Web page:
Pats sizzle in Monday night fizzle

Posted: Tuesday, December 05, 2000

FOXBORO, Mass. -- Drew Bledsoe and the New England Patriots won't soon forget one of the season's least meaningful Monday night matchups.

They got a rare victory, beating the Kansas City Chiefs, another team going nowhere, 30-24. Bledsoe threw for a season-high 282 yards and Adam Vinatieri kicked three field goals in New England's highest-scoring game of the year.

For a change, the Patriots held on at the end after the Chiefs cut the lead to 30-24 on Elvis Grbac's 19-yard pass to Kevin Lockett with 3:58 left.

Kansas City drove down to the Patriots' 12-yard line but had no timeouts and time expired when Tony Gonzalez was tackled by Tebucky Jones in the middle of the field after a 5-yard completion.

''That was not the play that I wanted,'' Chiefs coach Gunther Cunningham said. ''He didn't see anyone open, but the ball should have been thrown into the end zone.''

In their other Monday night game this season, the Patriots (4-9) gave up two touchdowns in the last 6:25 and lost to the New York Jets 20-19 in Week 2.

''We were able to build a big enough cushion to sustain it, but overall, that's not what we want,'' New England coach Bill Belichick said.

Two of the previous six Monday night games were decided on last-play field goals, but the Chiefs (5-8) fell short of ending a four-game losing streak with a last-play touchdown.

They gave up two fumbles after losing just four all season and wasted Grbac's 81-yard touchdown pass to Derrick Alexander, who has three scoring catches of over 80 yards in his career plus an 82-yard TD run.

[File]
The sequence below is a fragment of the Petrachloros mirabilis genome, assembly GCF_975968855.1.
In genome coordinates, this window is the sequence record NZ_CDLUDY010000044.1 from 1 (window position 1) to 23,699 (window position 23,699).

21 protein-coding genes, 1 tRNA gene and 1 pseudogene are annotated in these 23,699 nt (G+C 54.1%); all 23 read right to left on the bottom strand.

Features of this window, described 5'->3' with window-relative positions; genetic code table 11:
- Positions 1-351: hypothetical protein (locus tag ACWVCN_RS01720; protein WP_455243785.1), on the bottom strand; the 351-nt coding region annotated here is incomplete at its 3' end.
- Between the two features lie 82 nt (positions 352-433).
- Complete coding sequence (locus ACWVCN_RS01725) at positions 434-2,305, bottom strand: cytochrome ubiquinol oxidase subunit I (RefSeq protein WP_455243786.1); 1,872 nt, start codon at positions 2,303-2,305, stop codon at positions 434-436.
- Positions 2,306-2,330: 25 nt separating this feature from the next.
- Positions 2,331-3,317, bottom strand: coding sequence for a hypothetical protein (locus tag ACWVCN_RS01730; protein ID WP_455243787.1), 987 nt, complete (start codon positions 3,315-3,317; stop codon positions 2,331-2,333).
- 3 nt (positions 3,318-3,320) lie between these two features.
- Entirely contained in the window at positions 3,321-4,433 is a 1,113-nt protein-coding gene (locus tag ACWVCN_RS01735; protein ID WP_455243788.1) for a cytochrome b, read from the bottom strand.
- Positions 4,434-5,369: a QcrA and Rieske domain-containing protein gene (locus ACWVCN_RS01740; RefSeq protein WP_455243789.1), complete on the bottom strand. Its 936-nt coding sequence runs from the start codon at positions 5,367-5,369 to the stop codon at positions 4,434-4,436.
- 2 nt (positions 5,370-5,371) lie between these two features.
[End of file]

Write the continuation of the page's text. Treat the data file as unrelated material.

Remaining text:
And it came eight days after they suffered the indignity of becoming San Diego's first and only victim of the season. Grbac missed that game with an injured right index finger.

The Patriots treated a chilly crowd -- missing 9,964 no-shows -- to their best offensive display of a season in which they often faltered in the waning moments of games. They also entered the game with a 7-18 Monday night record, the worst in the AFC.

The win was some consolation after their 34-9 loss in Detroit on national television on Thanksgiving Day

''After the last game, we were really faced with a challenge,'' Bledsoe said. ''Which way were we going to go? Were we going to mail it in the last four games, or come out and compete?''

Bledsoe, who had thrown just two touchdown passes in his previous six games, threw two on Monday -- a 17-yarder to Troy Brown and a 1-yarder to tight end Jermaine Wiggins, signed seven days earlier after being cut by the Jets.

Bledsoe overcame a sore thumb he's played with for four games by completing 33 of 48 passes, including all seven on the drive to Wiggins' touchdown that made it 27-10 with 7:09 left in the third quarter. The completions were the third most of Bledsoe's career and the most since 1995.

''It's still a little sore'' Bledsoe said. ''It doesn't have a profound effect.''

The Chiefs marched back, reaching the New England 27, but Otis Smith intercepted Grbac's pass at the 4 and returned it 56 yards. The Patriots couldn't capitalize, as Vinatieri's 37-yard field-goal attempt went wide, ending his streak of 16 successful kicks.